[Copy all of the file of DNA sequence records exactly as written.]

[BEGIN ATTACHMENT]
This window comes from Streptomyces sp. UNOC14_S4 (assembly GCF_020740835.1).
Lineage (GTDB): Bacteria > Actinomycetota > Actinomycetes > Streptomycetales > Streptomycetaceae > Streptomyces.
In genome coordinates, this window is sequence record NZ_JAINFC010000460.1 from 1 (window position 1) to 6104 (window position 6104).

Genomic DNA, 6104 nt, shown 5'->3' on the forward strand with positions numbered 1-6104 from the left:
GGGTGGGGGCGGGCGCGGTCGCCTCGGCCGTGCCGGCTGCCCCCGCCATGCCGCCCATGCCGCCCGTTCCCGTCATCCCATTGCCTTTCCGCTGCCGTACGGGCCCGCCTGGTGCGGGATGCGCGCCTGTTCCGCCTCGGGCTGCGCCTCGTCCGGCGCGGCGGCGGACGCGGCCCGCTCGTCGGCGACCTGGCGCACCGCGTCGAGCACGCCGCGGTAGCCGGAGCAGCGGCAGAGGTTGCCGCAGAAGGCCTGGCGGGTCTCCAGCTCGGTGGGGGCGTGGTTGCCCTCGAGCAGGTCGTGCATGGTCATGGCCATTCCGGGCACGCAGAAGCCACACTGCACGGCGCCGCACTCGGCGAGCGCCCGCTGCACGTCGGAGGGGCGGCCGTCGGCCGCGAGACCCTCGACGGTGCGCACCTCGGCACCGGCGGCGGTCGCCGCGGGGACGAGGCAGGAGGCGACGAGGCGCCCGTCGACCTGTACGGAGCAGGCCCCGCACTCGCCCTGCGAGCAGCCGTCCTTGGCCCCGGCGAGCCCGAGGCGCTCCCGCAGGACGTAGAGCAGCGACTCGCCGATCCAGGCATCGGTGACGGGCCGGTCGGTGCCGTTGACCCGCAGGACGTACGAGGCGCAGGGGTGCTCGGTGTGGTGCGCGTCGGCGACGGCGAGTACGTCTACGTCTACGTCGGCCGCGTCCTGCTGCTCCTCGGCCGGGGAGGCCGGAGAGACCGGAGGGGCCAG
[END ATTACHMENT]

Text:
This window comes from Streptomyces sp. UNOC14_S4 (assembly GCF_020740835.1).
Lineage (GTDB): Bacteria > Actinomycetota > Actinomycetes > Streptomycetales > Streptomycetaceae > Streptomyces.
In genome coordinates, this window is sequence record NZ_JAINFC010000460.1 from 1 (window position 1) to 6104 (window position 6104).

Genomic DNA, 6104 nt, shown 5'->3' on the forward strand with positions numbered 1-6104 from the left:
GGGTGGGGGCGGGCGCGGTCGCCTCGGCCGTGCCGGCTGCCCCCGCCATGCCGCCCATGCCGCCCGTTCCCGTCATCCCATTGCCTTTCCGCTGCCGTACGGGCCCGCCTGGTGCGGGATGCGCGCCTGTTCCGCCTCGGGCTGCGCCTCGTCCGGCGCGGCGGCGGACGCGGCCCGCTCGTCGGCGACCTGGCGCACCGCGTCGAGCACGCCGCGGTAGCCGGAGCAGCGGCAGAGGTTGCCGCAGAAGGCCTGGCGGGTCTCCAGCTCGGTGGGGGCGTGGTTGCCCTCGAGCAGGTCGTGCATGGTCATGGCCATTCCGGGCACGCAGAAGCCACACTGCACGGCGCCGCACTCGGCGAGCGCCCGCTGCACGTCGGAGGGGCGGCCGTCGGCCGCGAGACCCTCGACGGTGCGCACCTCGGCACCGGCGGCGGTCGCCGCGGGGACGAGGCAGGAGGCGACGAGGCGCCCGTCGACCTGTACGGAGCAGGCCCCGCACTCGCCCTGCGAGCAGCCGTCCTTGGCCCCGGCGAGCCCGAGGCGCTCCCGCAGGACGTAGAGCAGCGACTCGCCGATCCAGGCATCGGTGACGGGCCGGTCGGTGCCGTTGACCCGCAGGACGTACGAGGCGCAGGGGTGCTCGGTGTGGTGCGCGTCGGCGACGGCGAGTACGTCTACGTCTACGTCGGCCGCGTCCTGCTGCTCCTCGGCCGGGGAGGCCGGAGAGACCGGAGGGGCCAG